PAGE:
Successful weight management is challenging for most people, as human biology is engineered by evolution to defend us against weight loss and to promote weight regain (see the Science of Obesity chapter for more on this). Lifestyle changes usually only achieve 3-5% weight loss, and for most people, this weight is eventually regained (though results can sometimes be better and more sustained with ongoing psychological support and guidance). The good news is that we now have three medications approved for weight management in Canada, that can help to improve weight and – most importantly – health; AND, help to keep weight off that has already been lost with hard work on behavior and lifestyle changes.
In the Pharmacotherapy chapter (in which I am the lead author) of the 2020 Canadian Adult Obesity Clinical Practice Guidelines , we recommend that medication for weight loss can be used for people with BMI ≥ 30, or ≥ 27 with an obesity-related health complication. There are three medications available in Canada for weight management: liraglutide 3.0mg (Saxenda), naltrexone/bupropion (Contrave), and orlistat (Xenical).
Importantly, we recommend that medication for weight management can also be used to maintain weight loss that has been achieved with lifestyle changes, and to prevent weight regain. This represents a big step forward from previous guidance, which really only talks about using medications for weight loss, and doesn’t take into account the context of the person’s journey before starting medication.
Remembering that weight management is about improving health more so than the numbers on the scale, we recommend weight management medication for people with type 2 diabetes and BMI ≥27 to improve weight and diabetes control, and for people with prediabetes and BMI ≥27 to delay or prevent type 2 diabetes.
Weight management medications haven’t yet been studied very much in regard to their ability to improve other health complications associated with obesity. Liraglutide 3.0mg has been shown to improve sleep apnea and fatty liver. There is a need to study weight management medications further for these conditions, as well as other health issues like osteoarthritis and polycystic ovary syndrome.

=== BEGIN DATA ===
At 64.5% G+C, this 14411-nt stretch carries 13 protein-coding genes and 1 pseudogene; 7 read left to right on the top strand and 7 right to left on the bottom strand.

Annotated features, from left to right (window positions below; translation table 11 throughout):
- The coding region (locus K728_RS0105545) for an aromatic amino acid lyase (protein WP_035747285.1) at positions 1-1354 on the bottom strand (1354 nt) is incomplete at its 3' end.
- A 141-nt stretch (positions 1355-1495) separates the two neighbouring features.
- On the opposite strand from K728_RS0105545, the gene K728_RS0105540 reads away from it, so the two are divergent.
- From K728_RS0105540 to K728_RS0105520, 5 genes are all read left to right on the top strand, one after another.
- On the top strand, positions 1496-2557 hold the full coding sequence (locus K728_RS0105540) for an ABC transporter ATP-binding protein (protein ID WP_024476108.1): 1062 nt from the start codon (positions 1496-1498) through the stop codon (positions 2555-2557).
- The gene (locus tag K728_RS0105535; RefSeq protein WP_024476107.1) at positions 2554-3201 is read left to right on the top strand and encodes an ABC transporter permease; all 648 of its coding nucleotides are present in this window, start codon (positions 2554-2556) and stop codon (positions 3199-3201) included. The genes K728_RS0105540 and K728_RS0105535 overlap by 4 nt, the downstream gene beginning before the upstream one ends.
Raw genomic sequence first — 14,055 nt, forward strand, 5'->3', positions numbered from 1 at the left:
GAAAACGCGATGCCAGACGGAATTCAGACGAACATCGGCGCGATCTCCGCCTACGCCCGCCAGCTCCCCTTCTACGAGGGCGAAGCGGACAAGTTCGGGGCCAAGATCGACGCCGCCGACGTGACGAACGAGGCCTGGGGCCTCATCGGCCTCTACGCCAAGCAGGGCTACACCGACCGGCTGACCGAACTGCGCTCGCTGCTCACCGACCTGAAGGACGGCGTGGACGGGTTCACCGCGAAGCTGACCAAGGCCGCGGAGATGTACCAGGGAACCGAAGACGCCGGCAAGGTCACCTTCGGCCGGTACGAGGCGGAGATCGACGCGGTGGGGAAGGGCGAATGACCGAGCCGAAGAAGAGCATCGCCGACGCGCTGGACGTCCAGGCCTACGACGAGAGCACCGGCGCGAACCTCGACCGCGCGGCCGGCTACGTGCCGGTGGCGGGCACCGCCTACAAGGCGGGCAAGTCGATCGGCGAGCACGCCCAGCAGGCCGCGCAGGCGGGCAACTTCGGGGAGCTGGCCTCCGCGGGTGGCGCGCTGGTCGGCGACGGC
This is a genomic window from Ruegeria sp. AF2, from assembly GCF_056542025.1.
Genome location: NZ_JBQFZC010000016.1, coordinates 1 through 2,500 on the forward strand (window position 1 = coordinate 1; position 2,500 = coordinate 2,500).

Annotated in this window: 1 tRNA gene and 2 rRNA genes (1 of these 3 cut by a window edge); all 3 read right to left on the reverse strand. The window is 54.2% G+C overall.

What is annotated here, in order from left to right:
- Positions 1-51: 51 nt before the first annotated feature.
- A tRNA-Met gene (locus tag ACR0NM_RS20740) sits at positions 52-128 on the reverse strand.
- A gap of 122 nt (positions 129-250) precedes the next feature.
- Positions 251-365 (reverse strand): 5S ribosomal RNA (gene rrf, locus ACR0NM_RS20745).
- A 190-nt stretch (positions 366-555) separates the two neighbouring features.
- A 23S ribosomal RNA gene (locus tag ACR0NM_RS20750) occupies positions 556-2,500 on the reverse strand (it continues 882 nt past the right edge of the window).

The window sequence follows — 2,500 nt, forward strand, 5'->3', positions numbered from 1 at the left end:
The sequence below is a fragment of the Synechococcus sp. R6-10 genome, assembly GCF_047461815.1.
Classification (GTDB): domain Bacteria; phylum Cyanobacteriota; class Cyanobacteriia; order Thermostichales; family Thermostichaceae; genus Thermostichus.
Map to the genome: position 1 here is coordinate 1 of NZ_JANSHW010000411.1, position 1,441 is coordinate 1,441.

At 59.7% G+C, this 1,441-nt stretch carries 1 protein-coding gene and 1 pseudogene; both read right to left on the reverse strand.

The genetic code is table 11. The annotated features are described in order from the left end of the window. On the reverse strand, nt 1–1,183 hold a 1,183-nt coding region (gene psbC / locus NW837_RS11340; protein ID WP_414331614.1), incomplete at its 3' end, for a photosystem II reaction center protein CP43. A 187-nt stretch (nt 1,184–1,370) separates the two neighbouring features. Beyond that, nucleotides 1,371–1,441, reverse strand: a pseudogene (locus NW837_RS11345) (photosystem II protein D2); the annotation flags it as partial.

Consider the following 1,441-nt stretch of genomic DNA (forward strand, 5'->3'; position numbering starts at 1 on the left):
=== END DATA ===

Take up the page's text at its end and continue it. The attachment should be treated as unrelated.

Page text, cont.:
We have created a practical algorithm (see page 10 in the chapter) to help health care providers consider which medication might be best for their patient. Consider what health issues your patient has, as the goals of improving health and weight can often be achieved by choosing a medication that also benefits these health issues.
Other issues to consider include any potential side effects, safety, how they are administered (pill vs injectable), any possible interactions with other medications, how often they are given, and cost. (see Table 1, page 4 in the chapter).
If a medication is tried and not sufficiently successful, consider whether there is something standing in the way of success. Has a medication for another health condition been started that is favoring weight gain? Is there an emotional struggle creating a barrier to success? Was there weight loss prior to starting the medication, and medication is now actually successful because it is preventing weight regain?
Remember that weight management medications are intended to be long term treatments. Just like medications for diabetes or high blood pressure, weight management medications do not ‘cure’ obesity, they help to control it.
Medications that do not have data to show they actually work (or that they are safe) are sometimes used for treatment of obesity, and we have advised against any such treatments. This includes hormonal approaches (eg thyroid hormone, testosterone) and over-the-counter treatments and supplements (see more in the Commercial Products chapter).
Finally, as you see repeated in many chapters in the Guidelines, for people who need medications for other health conditions, medications should be chosen (where possible) that do not cause weight gain.
NOTE: This blog is not intended to be a full synopsis of the chapter. There is a wealth of information in this chapter that is beyond the scope of one blog post. I encourage everyone to read the recommendations and key messages in full, and to dig in to the entire chapter!
Disclaimer: I receive honoraria as a continuing medical education speaker and consultant from the makers of liraglutide 3mg (Novo Nordisk) and naltrexone/bupropion (Bausch). I have been involved as an investigator in clinical trials of liraglutide 3mg.
Stay tuned for much more on the Obesity Guidelines in coming weeks!
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